Hill Training for a Better, Stronger You (and Bum)

June 10, 2009


Running is like a box of chocolates, you never know what [terrain] you're going to get. After spending a few weeks back in Tennessee, I decided to start my summer vacationing by heading out to the West coast (Seattle, WA to be exact). Of course I can't let my summer excursions interfere with my marathon training so I set out to tackle the mean streets of SEATAC.

Turns out, the area is extremely hilly. My marathon workout has taken an intense turn and most days leave me cursing steep climbs and questioning my sanity and marathon dreams. After doing a little research, I've had a bit of a change of heart. Granted the thought of running uphill is enough to put off my runs for hours (and even days), but there seems to be an upside to the mountainous treks.

If you've ever wondered why Kenyans dominate the running circuit, the answer may be in the terrain they run. After all, they aren't fortunate to have gyms as we Americans do. According to hill-training Coach Joe Vigil who has a Ph.D. in exercise physiology, he views hill training through a technical lens. "We use oscillatory terrain to increase the athlete's adaptation to stress, and to teach a more efficient use of glycogen," he says. "It also gives them a nice reactive power that improves their running economy" (Runner's World August 2004).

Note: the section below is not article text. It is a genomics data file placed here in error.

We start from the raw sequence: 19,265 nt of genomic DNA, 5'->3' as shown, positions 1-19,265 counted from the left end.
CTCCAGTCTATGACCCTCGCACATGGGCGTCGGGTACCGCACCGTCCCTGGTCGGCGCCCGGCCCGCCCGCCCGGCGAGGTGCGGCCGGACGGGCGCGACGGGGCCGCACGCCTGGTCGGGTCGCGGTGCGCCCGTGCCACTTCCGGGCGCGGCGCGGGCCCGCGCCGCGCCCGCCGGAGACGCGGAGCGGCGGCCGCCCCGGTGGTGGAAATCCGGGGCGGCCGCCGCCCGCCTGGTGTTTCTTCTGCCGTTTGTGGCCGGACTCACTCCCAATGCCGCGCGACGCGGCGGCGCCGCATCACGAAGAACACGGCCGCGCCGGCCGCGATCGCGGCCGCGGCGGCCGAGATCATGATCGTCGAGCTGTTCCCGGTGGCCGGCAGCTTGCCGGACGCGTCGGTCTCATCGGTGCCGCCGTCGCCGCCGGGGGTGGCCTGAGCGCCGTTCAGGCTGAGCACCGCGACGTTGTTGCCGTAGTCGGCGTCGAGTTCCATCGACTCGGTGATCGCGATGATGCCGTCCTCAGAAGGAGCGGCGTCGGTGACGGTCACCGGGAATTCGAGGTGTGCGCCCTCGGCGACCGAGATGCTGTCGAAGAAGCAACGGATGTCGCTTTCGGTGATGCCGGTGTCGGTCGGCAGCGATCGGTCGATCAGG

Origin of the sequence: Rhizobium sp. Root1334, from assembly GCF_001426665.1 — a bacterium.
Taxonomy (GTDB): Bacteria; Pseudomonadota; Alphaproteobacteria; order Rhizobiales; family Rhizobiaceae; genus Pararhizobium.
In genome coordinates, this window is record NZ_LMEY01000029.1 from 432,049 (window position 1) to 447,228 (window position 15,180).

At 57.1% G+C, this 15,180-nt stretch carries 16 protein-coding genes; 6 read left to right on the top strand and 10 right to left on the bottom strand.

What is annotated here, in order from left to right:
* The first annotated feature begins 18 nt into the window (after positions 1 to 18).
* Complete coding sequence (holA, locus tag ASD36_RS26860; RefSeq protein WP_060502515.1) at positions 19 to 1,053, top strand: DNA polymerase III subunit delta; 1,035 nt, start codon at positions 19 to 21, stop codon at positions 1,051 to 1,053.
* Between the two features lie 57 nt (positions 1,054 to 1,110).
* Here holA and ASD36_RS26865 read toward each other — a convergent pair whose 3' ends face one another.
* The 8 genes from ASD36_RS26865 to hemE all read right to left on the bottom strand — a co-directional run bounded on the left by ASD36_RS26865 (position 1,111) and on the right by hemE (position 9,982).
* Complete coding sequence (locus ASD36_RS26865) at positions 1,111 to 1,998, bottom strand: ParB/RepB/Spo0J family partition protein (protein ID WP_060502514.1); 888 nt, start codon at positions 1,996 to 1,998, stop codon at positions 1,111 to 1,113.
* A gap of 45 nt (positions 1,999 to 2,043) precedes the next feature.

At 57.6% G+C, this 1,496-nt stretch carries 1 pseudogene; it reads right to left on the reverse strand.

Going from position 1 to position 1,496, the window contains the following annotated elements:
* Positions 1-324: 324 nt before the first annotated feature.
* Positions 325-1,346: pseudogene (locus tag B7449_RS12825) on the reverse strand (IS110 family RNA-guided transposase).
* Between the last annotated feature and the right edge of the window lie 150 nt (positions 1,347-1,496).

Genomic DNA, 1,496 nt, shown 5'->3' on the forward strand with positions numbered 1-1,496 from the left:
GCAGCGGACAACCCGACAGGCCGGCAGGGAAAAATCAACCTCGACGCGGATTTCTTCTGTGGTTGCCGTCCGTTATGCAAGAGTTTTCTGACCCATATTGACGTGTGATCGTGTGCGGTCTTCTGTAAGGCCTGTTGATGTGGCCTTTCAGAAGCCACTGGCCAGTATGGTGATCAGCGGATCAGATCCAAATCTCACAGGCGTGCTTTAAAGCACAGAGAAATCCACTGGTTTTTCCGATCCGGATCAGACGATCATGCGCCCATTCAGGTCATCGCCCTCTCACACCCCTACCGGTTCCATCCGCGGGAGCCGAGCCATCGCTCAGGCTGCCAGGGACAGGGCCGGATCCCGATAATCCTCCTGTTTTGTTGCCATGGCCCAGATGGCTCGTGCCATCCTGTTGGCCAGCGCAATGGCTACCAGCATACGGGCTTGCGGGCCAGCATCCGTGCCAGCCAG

In essence, hill training has the ability to increase your endurance, strength and speed. Not only that, but hill training is great for toning your legs and your rear. (I think I already notice a difference!) And last but not least, physically, and definitely psychologically, training on hills is equivalent to way more mileage than the same thing on flat ground ( i.e. if you are training sixteen miles on hills, it is like doing eighteen-twenty miles on flat ground). And that is good news to me!

With anything, there is a right and wrong way to conquer those hills in your life. Below is a video I came across on uphill and downhill running techniques to help prevent injury. So when life gives you hills, take a deep breath, begin your climb and expect a really nice bum on the other side.

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